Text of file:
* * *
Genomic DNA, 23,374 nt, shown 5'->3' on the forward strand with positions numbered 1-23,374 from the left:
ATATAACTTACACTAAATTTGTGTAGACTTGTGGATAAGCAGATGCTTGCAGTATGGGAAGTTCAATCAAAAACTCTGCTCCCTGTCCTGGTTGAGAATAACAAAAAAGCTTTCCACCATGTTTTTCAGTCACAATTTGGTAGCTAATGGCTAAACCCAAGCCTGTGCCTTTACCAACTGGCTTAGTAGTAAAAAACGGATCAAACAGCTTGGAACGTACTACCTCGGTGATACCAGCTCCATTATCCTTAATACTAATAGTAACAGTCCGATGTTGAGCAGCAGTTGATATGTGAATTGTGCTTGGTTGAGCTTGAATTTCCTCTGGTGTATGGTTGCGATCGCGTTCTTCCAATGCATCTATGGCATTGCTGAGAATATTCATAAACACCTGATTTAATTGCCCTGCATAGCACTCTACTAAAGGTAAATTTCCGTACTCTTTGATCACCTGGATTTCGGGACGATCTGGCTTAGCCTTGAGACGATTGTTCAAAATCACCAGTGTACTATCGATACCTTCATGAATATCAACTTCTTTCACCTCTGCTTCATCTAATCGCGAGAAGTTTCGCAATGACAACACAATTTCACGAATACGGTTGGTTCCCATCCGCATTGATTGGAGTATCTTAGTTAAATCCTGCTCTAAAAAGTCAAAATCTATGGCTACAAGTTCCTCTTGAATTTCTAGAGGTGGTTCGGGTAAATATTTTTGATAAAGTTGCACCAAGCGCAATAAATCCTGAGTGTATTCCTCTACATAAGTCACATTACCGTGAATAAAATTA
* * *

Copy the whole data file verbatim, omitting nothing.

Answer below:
Genomic DNA, 23,374 nt, shown 5'->3' on the forward strand with positions numbered 1-23,374 from the left:
ATATAACTTACACTAAATTTGTGTAGACTTGTGGATAAGCAGATGCTTGCAGTATGGGAAGTTCAATCAAAAACTCTGCTCCCTGTCCTGGTTGAGAATAACAAAAAAGCTTTCCACCATGTTTTTCAGTCACAATTTGGTAGCTAATGGCTAAACCCAAGCCTGTGCCTTTACCAACTGGCTTAGTAGTAAAAAACGGATCAAACAGCTTGGAACGTACTACCTCGGTGATACCAGCTCCATTATCCTTAATACTAATAGTAACAGTCCGATGTTGAGCAGCAGTTGATATGTGAATTGTGCTTGGTTGAGCTTGAATTTCCTCTGGTGTATGGTTGCGATCGCGTTCTTCCAATGCATCTATGGCATTGCTGAGAATATTCATAAACACCTGATTTAATTGCCCTGCATAGCACTCTACTAAAGGTAAATTTCCGTACTCTTTGATCACCTGGATTTCGGGACGATCTGGCTTAGCCTTGAGACGATTGTTCAAAATCACCAGTGTACTATCGATACCTTCATGAATATCAACTTCTTTCACCTCTGCTTCATCTAATCGCGAGAAGTTTCGCAATGACAACACAATTTCACGAATACGGTTGGTTCCCATCCGCATTGATTGGAGTATCTTAGTTAAATCCTGCTCTAAAAAGTCAAAATCTATGGCTACAAGTTCCTCTTGAATTTCTAGAGGTGGTTCGGGTAAATATTTTTGATAAAGTTGCACCAAGCGCAATAAATCCTGAGTGTATTCCTCTACATAAGTCACATTACCGTGAATAAAATTA